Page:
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Netflix: A binge-worthy profit series

Past performance does not predict future returns. You may get back less than you originally invested. Reference to specific securities is not intended as a recommendation to purchase or sell any investment.

Innovation cash kings of the next decade - In this series we look at the standout companies that are ‘pivoting to profit’ and are at an inflection point of converting customer-driven innovation into shareholder value. In the last of this series, we take a closer look at Netflix.

This is the final article in the series, you can read the other articles here:

Twilio  delivering the message on profitability

Airbnb: booking beds and profits

Shopify – the engine of ecommerce refocusing on its core

Uber's road to profitability

Atlassian – fostering collaboration and cashflow

Toast – serving a side order of profitability

Service Now – Tidying the Mess

MongoDB: Making a profitable move

In late June this year, a familiar face returned to our screens – Harvey Specter –the leading character in hit legal drama, Suits. Harvey charmed viewers for eight years while Suits ran on US cable networks until 2019, and subsequently when the program streamed on platforms including Amazon Prime and Peacock.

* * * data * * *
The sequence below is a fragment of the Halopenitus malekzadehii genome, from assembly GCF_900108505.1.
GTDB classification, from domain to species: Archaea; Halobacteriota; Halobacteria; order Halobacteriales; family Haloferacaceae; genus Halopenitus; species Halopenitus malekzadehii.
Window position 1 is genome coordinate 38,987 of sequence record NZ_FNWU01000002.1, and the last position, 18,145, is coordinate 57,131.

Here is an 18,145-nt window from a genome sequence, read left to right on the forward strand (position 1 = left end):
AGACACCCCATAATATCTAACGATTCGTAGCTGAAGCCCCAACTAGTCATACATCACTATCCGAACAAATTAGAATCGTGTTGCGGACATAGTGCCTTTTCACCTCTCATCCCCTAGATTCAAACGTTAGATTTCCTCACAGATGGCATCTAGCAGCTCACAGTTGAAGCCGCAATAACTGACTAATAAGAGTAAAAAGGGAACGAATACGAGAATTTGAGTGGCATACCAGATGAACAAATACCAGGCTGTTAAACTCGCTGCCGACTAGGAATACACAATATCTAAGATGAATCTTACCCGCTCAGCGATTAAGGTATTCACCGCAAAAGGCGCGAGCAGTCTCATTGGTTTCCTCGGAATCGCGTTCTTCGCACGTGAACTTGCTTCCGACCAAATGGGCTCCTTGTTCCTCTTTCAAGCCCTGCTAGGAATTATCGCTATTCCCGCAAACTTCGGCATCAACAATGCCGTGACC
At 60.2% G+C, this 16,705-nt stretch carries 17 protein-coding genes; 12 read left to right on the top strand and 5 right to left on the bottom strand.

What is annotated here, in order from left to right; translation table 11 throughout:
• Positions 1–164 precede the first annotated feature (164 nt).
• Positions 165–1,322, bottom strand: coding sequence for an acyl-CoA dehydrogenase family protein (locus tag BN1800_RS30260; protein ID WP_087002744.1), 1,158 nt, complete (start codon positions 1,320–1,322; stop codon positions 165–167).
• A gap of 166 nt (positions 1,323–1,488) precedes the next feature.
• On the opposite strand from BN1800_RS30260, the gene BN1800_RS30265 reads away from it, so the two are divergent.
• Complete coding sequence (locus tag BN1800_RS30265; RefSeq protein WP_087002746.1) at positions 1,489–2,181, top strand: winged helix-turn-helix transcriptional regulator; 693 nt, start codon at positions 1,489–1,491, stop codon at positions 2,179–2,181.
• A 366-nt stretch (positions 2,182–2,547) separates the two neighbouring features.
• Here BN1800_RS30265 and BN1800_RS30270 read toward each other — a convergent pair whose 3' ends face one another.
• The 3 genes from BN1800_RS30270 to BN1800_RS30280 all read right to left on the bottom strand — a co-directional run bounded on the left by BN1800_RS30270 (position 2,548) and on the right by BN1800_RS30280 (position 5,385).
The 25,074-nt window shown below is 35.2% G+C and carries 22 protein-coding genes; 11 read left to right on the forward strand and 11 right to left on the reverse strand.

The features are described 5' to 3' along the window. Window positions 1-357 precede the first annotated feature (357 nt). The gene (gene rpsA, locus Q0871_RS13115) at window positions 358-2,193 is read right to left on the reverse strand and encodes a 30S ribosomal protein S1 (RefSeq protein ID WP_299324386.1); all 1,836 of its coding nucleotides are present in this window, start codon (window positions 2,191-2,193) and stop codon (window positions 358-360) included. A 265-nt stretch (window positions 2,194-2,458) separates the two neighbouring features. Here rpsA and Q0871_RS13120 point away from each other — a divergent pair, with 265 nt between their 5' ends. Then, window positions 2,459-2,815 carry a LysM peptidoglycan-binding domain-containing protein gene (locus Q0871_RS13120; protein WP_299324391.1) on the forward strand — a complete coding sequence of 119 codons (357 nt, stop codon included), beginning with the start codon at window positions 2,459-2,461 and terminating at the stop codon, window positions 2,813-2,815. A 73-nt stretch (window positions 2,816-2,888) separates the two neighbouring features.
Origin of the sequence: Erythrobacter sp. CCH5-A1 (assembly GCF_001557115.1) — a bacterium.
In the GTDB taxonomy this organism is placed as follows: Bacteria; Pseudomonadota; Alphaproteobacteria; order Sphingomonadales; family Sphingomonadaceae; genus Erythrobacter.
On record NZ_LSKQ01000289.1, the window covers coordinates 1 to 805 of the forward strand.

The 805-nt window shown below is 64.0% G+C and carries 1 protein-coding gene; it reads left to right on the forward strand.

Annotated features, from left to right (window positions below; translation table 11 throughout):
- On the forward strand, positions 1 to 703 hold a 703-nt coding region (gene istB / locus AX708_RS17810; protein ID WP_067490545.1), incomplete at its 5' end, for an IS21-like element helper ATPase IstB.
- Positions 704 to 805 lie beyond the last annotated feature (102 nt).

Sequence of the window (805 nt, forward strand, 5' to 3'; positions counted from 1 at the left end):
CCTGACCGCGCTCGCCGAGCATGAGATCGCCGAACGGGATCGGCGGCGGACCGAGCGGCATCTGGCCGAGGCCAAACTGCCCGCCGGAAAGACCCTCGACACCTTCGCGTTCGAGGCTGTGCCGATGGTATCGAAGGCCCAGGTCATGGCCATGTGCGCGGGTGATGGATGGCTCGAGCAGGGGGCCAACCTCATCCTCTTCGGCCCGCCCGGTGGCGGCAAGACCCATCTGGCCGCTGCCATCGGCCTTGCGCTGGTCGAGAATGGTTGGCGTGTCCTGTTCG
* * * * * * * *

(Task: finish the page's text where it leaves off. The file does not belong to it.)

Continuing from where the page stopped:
Yet in late June the show rose once from the ashes to become the number one streamed TV show in the US for 13 consecutive weeks – a record according to Nielsen tracking services. What happened in late June? Suits was launched on Netflix. That Netflix could reignite consumer engagement so sensationally with a series already widely consumed and offered by its competitors speaks to the strength of the company’s distribution reach and leading user interface in spades.

The genesis of Netflix’s competitive edge stretches back to its roots in 1997, when it disrupted the DVD rental market by successfully counterposing then market-leading video and DVD chain Blockbuster (which eventually filed for bankruptcy in 2010). Blockbuster failed to respond to the competitive threat posed by Netflix’s DVD postal rental offering since – as per classic disruption theory – it targeted only a consumer niche within the market. There was uncertainty as to whether a subscription service would prove to be a viable business model, added to which, if Blockbuster adopted Netflix’s approach, it believed this would serve to legitimise it. What this enabled Netflix to do, having established a foothold in the market, was pioneer the first streaming service to customers in 2007. Others followed suit, but lacked the pre-existing customer base of Netflix who were already used to a monthly subscription model.